Airlines generally take a version of the latter approach. They use dynamic pricing that calculates demand for seats on their planes and updates the fare accordingly. Generally, their algorithms do a pretty good job. Even though the price of the same seat on a flight can vary greatly over the period it is on sale, the average plane is around 80% full.

But more and more are also having a look at auctions, particularly for those looking to upgrade their seats. Some 30 carriers around the world have tried it out. The latest is Singapore Airlines, which has unveiled a new bidding system in which economy-class flyers can bid for a swankier seat in premium economy. Passengers receive an e-mail around a week before the flight asking whether they would like to bid for an upgrade and setting a minimum price. This can then be changed or cancelled any time until 50 hours before the flight, when the “winners” are informed.
Premium-economy seats offer a few marginal benefits over the standard ones, such as more legroom. For this, they cost perhaps $50 more. However, they are not always full. So sometimes airlines will simply shunt a few lucky passengers forward from the very back of the plane. But that is becoming a less common practice. As we have discussed before on this blog, many carriers now prefer to keep those hallowed seats empty, and in full view of the doleful souls who have refused to stump up the extra, pour encourager les autres.

Auctions should alleviate this problem. Assuming it is done efficiently, the issue of empty seats accruing no extra cash should disappear. For those who consider premium economy essential—the long-legged for example—the marginal saving of going through an auction will not be worth the risk of missing out altogether. For those who have always thought that the benefits do not warrant the extra expense, there is a chance to try their luck with a price they do consider to be worth it.…read more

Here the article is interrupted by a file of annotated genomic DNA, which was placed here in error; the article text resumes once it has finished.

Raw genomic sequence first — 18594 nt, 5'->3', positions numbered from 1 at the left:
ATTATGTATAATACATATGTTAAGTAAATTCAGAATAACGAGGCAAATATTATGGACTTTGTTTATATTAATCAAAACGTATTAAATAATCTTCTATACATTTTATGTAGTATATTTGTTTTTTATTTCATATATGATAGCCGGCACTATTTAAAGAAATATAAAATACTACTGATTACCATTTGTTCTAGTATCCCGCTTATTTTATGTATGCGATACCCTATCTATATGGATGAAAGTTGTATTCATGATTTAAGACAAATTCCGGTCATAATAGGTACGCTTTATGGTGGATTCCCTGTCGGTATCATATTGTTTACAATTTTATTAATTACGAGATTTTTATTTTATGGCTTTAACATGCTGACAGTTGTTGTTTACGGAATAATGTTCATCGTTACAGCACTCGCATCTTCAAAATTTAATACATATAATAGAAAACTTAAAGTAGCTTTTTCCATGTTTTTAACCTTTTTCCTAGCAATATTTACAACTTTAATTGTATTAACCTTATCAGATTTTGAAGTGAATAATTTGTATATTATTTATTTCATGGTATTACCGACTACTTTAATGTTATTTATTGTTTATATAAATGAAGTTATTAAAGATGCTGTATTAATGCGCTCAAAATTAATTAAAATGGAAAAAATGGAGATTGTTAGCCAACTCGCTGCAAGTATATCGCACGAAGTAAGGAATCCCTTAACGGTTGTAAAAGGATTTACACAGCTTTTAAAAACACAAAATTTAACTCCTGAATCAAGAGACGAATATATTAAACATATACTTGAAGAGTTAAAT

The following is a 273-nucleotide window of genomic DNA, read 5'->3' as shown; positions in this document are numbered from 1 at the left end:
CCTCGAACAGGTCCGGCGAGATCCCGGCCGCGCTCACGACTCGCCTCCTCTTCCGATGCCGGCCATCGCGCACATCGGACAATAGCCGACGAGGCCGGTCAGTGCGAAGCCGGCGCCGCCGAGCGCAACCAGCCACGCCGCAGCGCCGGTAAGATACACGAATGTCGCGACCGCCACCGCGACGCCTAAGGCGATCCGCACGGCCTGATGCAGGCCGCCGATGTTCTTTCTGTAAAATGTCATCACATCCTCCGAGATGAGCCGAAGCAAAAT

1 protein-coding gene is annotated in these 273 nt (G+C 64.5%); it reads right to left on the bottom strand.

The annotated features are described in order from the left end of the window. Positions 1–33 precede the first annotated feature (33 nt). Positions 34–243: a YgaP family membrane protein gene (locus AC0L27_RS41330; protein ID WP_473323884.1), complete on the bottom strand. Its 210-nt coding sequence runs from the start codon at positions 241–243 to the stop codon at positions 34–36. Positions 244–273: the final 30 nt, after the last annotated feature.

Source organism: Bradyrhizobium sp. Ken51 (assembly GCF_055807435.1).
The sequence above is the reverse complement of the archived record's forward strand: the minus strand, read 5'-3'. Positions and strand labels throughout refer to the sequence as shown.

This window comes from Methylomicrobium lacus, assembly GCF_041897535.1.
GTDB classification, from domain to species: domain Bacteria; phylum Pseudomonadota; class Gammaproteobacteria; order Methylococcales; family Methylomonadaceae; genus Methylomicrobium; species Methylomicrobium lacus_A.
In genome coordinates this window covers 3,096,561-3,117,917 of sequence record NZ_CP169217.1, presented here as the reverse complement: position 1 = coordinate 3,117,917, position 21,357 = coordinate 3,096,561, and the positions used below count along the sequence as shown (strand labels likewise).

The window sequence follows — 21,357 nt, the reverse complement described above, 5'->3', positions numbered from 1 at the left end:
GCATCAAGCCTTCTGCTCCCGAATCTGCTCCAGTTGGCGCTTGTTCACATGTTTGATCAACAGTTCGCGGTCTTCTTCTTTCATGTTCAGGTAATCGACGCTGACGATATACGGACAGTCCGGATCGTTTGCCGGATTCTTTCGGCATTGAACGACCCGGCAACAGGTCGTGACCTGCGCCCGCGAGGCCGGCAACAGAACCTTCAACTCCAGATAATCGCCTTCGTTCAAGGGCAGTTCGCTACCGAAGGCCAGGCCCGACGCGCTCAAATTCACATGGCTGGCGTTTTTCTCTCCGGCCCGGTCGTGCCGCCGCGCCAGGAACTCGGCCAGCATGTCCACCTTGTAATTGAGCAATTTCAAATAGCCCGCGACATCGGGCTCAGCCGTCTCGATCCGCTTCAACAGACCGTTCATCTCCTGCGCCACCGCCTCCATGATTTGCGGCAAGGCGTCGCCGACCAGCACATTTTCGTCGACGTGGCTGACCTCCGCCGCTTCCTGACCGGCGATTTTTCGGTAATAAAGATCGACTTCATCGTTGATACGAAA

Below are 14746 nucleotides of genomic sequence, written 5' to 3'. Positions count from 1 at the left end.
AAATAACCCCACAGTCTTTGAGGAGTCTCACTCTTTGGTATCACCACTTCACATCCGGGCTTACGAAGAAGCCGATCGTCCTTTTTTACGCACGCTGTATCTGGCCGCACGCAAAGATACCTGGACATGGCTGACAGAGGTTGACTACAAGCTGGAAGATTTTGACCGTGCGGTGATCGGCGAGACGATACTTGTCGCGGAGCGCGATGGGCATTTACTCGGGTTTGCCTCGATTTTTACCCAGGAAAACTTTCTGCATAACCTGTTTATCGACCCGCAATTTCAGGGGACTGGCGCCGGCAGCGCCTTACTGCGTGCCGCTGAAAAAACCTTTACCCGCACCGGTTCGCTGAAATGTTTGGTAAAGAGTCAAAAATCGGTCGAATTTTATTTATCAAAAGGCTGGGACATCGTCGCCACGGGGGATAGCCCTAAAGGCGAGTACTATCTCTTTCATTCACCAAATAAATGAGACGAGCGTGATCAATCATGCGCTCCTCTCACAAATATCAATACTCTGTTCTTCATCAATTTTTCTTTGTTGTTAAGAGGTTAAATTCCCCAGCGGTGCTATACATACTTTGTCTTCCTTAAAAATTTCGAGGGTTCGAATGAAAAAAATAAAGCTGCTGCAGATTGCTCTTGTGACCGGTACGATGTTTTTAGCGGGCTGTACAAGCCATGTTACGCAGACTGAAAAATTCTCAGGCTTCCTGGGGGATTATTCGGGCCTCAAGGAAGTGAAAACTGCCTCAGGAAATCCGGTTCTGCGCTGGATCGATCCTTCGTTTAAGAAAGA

Read more here: More airlines are auctioning off seats

Category: Business and finance, Gulliver

The Spend-Free Weekend Challenge

 

Meet Jonesy and Brittany, a young Californian couple. This adventure-seeking twosome is planning to embark on the ultimate trip — a two-month backpacking sojourn through South America — next year, but there’s one significant hitch. Thanks to their penchant for pricey weekend getaways, they can’t seem to save up the $8,000 they estimate they’ll need to make their dream vacation a reality.

That is, until The Savings Experiment team proposes a potential fix: spend-free weekends. Can Jonesy and Brittany enjoy time off without paying a single dollar? Check out the video above to find out!

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Read more here: The Spend-Free Weekend Challenge — Savings Experiment

Category: savings experiment, spend-free weekend, weekend getaways

What’s the cheapest week to travel this summer?

Did you know: The last week of August can have the lowest prices for summer air travel?
Recent studies by Cheap Air and Hopper.com show that the final week before Labor Day is the cheapest time to fly to most destinations. During this time, tickets can be about $40 cheaper per person than in July. For a family of four, that’s savings of $160!

Also, book your flights around two months in advance if you want to get the best summer rates.

And it gets even better. According to Orbitz, hotel prices are at their lowest the last week of August as well. Rooms average over $15 less per night than in July. For longer stays, those savings could really add up!

So when it comes to summer travel, remember that the biggest savings come to those who wait!

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Read more here: What’s the cheapest week to travel this summer? — Savings Experiment

Category: cheap flights, cheap hotels, did you know, Savings Experiment, summer travel